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Study: Voodoo Dolls Help Employees Pinpoint Problem Bosses

A stuffed doll with pins on it.

Feel like sticking it to the man? Venting that frustration on a voodoo doll—even an online version—can give an employee who feels abused by the boss a greater sense of justice without anyone getting hurt in the process, according to a new report.

Two studies—one involving a survey of 195 full-time working adults in the U.S. and Canada, and another of 150 business-school students at Wilfrid Laurier University (WLU) in Waterloo, Ontario—looked at whether symbolically retaliating against an abusive supervisor restores a sense of justice.

The answer: yes.

Participants were asked to think about a personal, abusive workplace interaction, such as being yelled at or ridiculed. Some were instructed to use virtual candles, pins and pliers on an online voodoo doll, which they labeled with their boss's initials. Those who used the doll reported feeling a greater sense of justice than those who did not have that option, researchers found.

Like throwing darts at the boss's picture on a dartboard, using the dolls served as "harmless acts of symbolic retaliation against their supervisor," wrote lead researcher Lindie H. Liang, assistant professor at WLU's Lazaridis School of Business and Economics.

"People care about justice. It's a fundamental human need, and it's a goal that people carry around with them," Liang told SHRM Online in an e-mail.

Such harmless retaliation may also benefit the organization because anxiety, depression, absenteeism and poor job performance can result if the employee feels powerless against unfair treatment, according to the report. As HR Magazine reported in 2017, workplace stress costs the U.S. economy billions of dollars annually, and when incivility is unaddressed, lower productivity and higher turnover are among the results. A negative environment can also lead to workplace harassment and potential litigation.

Retailers recognize that sense of workplace frustration by selling products like the personalized revenge doll that has a slot where you can slip in a photo of the boss. And the Wembley Men's boss doll is covered in wording such as "approve time off request," "get off my back" and "cancel meeting." There's even a paper voodoo notepad for those for whom one doll is not enough to quietly dole out revenge.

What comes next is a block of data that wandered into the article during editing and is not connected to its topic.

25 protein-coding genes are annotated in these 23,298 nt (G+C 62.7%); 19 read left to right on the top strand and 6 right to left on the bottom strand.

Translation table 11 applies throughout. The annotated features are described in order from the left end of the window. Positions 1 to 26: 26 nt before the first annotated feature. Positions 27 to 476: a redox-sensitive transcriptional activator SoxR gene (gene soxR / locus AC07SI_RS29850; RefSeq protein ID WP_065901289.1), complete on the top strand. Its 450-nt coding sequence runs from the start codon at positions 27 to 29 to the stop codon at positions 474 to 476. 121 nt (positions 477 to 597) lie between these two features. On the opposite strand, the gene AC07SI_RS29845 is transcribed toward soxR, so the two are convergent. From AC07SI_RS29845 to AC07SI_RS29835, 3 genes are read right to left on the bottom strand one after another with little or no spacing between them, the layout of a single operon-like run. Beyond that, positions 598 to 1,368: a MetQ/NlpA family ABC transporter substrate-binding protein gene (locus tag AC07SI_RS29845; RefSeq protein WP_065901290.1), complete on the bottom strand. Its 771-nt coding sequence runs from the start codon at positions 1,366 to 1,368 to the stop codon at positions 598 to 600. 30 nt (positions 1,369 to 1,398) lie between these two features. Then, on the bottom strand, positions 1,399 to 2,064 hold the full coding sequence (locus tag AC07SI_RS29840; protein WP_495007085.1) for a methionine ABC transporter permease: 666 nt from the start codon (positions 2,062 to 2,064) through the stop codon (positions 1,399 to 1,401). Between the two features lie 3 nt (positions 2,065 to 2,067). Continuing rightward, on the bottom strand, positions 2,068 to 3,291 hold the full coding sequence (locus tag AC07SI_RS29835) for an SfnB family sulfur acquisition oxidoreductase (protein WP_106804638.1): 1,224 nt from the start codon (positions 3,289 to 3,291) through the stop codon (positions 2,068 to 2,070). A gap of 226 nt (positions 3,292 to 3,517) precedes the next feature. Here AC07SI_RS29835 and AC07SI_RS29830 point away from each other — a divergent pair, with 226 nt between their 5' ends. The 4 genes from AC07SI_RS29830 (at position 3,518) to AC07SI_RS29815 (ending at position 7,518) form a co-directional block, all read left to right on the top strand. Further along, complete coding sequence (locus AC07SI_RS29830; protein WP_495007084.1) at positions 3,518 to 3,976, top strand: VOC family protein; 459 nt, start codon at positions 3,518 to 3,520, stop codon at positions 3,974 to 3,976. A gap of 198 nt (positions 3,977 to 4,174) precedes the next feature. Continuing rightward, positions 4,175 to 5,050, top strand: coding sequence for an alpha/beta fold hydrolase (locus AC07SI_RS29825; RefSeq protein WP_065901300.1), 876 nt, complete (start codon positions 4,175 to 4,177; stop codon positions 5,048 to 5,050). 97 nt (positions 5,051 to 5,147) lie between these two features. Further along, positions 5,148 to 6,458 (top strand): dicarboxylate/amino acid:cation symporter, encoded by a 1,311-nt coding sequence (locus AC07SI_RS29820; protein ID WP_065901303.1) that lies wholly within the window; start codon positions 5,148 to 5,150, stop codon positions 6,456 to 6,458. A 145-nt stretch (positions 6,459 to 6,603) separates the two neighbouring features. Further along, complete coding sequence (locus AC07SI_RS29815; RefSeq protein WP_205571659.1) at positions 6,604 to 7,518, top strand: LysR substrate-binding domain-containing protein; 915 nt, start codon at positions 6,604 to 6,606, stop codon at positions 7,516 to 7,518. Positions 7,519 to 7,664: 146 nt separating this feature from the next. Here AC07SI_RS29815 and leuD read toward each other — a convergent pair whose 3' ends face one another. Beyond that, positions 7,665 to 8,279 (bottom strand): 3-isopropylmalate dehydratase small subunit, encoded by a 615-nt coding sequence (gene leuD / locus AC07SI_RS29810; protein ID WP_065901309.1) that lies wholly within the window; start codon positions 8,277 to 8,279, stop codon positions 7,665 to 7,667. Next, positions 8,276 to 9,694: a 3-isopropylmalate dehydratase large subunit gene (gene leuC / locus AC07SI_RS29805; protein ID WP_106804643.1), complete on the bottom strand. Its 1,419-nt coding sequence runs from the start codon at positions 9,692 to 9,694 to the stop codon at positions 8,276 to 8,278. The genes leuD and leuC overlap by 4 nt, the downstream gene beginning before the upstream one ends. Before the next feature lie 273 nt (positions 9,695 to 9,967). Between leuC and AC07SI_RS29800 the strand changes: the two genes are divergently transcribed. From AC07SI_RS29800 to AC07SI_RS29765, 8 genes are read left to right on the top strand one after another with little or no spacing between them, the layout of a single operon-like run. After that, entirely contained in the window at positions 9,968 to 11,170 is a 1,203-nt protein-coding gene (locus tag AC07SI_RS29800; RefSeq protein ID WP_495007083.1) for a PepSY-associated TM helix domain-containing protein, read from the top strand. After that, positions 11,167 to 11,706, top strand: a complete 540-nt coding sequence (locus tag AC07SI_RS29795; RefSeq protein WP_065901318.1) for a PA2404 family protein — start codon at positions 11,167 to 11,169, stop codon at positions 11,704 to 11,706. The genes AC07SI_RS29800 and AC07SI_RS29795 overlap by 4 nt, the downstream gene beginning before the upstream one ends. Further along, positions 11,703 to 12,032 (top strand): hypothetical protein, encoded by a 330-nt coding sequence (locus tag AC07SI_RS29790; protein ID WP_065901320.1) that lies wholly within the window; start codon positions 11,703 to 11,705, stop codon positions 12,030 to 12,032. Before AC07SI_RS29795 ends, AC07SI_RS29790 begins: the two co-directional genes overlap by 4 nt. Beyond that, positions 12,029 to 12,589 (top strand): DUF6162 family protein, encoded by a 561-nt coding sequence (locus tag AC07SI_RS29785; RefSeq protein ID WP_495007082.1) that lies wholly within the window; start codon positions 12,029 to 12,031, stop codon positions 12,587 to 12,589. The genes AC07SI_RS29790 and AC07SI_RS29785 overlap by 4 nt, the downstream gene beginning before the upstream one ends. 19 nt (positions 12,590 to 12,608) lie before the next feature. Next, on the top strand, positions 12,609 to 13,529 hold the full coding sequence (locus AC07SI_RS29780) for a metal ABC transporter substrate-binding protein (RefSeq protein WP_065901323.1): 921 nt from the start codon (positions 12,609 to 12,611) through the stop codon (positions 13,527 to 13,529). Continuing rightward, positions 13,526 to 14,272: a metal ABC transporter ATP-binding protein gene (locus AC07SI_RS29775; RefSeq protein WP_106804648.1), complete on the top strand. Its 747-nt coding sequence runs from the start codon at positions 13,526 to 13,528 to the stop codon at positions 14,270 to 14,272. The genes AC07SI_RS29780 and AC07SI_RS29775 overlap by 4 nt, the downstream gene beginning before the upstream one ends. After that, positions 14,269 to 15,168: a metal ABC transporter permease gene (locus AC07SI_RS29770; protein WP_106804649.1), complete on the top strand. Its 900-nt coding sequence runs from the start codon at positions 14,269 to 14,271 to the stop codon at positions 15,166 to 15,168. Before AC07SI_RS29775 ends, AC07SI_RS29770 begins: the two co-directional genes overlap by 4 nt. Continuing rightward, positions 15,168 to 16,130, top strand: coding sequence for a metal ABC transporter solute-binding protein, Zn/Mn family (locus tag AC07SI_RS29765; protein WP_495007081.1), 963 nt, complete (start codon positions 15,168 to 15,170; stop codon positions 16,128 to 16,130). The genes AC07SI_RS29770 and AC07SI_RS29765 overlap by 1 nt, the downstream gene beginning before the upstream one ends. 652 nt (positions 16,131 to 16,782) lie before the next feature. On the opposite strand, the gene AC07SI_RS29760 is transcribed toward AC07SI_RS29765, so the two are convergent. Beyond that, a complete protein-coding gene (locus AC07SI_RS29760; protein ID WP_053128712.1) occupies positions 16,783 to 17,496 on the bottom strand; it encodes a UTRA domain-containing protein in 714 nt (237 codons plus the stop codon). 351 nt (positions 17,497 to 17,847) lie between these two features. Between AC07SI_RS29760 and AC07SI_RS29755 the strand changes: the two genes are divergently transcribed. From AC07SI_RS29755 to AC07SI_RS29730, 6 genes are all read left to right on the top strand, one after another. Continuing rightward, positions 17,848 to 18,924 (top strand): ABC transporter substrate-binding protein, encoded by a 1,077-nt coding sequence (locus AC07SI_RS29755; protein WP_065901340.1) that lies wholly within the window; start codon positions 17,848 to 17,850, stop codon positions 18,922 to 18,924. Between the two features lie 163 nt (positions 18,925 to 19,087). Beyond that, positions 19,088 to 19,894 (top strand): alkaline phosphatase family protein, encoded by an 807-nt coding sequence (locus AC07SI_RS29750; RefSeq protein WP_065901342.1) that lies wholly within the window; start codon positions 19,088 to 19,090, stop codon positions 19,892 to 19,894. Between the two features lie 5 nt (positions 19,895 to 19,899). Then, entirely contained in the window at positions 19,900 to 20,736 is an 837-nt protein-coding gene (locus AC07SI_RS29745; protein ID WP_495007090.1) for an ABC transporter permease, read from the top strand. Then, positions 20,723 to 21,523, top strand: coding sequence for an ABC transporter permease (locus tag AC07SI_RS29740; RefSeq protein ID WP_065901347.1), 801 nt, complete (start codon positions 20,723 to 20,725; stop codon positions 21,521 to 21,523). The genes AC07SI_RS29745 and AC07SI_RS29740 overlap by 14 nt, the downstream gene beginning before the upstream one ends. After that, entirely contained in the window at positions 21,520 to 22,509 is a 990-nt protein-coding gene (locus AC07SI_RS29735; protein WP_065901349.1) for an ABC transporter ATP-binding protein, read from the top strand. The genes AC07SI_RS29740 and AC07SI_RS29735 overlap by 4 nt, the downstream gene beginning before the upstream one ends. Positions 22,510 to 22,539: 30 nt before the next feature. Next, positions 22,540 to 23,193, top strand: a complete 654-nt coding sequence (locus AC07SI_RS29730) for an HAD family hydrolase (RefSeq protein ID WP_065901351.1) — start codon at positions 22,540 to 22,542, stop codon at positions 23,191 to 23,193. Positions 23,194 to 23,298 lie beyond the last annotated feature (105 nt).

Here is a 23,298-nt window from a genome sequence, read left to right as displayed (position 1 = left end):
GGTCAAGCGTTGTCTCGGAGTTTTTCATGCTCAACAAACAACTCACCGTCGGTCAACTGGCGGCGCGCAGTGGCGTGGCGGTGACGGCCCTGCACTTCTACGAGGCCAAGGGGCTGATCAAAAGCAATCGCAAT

But Liang and her colleagues are not advocating that employers distribute voodoo dolls to their workers and ignore the underlying problems causing the bad feelings.

[SHRM members-only toolkit: Managing Workplace Conflict]

"There must be some way to restore an employee's sense of justice without actually sabotaging their supervisors," she said in a news release. Employers should delve into the reason employees may want to resort to retaliation and foster a workplace environment where people are treated fairly—such as implementing a zero-tolerance policy on abusive supervisor actions, Liang suggested.

"We need to focus on more effective leader behaviors so that employees don't feel the need to retaliate in order to restore their sense of justice."

And there are other ways—such as mindfulness training—for employees to cope with hostile feelings toward their supervisors and reduce aggressive behaviors, Liang noted.

Organizations have a responsibility to create an environment where employees are treated fairly. 

According to the report, "to fully break the spiral of incivility, we first need to understand why employees engage in retaliation. Organizations may want to look further into … these behaviors and see whether they reflect larger organizational problems, such as unfair practices committed by management."  

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